How can I Prepare for an Earthquake?

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  • Written By: O. Wallace
  • Edited By: Niki Foster
  • Last Modified Date: 14 August 2019
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For most people living in the United States, how to prepare for an earthquake is the furthest thing from their minds. However, for those living in earthquake zones or earthquake country, such as California, earthquake “season” is 365 days a year. Disaster experts stress that it is imperative to prepare for an earthquake by educating oneself on disaster preparedness.

Since most of the major population centers in California are situated in earthquake hotspots or along major fault lines, having to ride out an earthquake at some point is inevitable. Taking steps to mitigate the damage in your home or office is a good start to prepare for an earthquake. Your home should be secured to the foundation or retrofitted to make it strong enough to withstand a quake. If you rent, ask the owner of the building whether any steps have been taken to make it more structurally sound in an earthquake. While making plans to prepare for an earthquake at home is smart, ask your work and your child’s school if they have emergency plans as well.


Inside your home or office, the next step to prepare for an earthquake is to make sure that large bookcases and top-heavy pieces of furniture are securely attached to the wall to prevent falling. Four of the deaths that occurred in the Northridge earthquake in California were attributed to falling objects or furniture. Experts suggest securing furniture and water heaters to the wall studs using straps. Water heaters are a particular danger because they can be knocked over, causing the gas line to become damaged or ruptured.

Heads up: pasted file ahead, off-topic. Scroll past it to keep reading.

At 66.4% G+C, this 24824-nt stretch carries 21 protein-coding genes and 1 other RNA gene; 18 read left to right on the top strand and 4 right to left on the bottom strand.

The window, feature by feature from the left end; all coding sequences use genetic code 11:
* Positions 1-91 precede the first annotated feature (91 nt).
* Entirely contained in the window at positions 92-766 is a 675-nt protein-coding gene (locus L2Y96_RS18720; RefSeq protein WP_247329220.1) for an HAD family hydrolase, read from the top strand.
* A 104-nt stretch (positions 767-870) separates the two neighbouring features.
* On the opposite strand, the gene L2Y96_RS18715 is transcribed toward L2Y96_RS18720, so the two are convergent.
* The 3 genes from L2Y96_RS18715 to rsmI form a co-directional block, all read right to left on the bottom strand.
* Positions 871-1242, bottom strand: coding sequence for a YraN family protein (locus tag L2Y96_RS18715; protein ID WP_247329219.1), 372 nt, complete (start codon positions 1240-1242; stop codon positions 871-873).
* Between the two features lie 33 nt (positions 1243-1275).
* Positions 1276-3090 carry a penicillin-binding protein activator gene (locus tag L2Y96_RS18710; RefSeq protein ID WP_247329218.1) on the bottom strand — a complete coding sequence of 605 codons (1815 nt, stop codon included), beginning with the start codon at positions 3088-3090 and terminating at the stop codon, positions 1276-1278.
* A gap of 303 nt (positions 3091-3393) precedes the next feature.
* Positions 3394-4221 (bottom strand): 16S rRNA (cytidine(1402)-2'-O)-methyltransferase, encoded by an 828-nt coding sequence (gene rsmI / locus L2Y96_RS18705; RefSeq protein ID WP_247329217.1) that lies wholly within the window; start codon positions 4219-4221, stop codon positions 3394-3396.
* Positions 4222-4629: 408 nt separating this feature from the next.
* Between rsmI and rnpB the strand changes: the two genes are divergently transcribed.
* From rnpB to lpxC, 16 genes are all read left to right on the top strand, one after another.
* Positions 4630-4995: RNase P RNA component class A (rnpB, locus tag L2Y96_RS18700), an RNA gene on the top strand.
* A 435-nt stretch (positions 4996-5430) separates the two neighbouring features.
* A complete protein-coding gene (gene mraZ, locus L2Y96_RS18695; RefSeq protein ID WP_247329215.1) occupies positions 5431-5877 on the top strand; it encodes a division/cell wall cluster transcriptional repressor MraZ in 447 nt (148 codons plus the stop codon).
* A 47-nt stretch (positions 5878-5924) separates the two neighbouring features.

Latches on cabinets can also prevent items from falling out during a quake. Heavy electronics can be strapped down to shelves using nylon straps, and breakables or valuables can be secured to the shelves with Velcro. Closed hooks are good for keeping hanging frames on the wall, which can also become hazards in a quake.

Once you have made your house safe, the next step to prepare for an earthquake is to devise a home earthquake plan. Find a safe area in every room of your house — usually an interior doorway or under a strong table is the best place. Practice often with children getting quickly to the safe area, away from heavy furniture and windows. Next, designate an out-of-town contact whom everyone can get a message to if family members are separated and there is a communication breakdown. Also, pick a spot outside of the house where the family can regroup after an earthquake.

One of the most important aspects of earthquake preparation is to stock an emergency supply kit. Your kit should include necessary medications, a first aid kit, food, water, clothing, bedding, a radio, a flashlight and batteries. Many experts say that the supply should get you through three to seven days, but some suggest supplies to last three months to a year. Children’s needs should not be forgotten, and emergency supply kits should include diapers, formula and comfort foods for both adults and children. Of course, this is only a partial list of the many things you may need to prepare for an earthquake — The Red Cross is an excellent resource for a more complete list.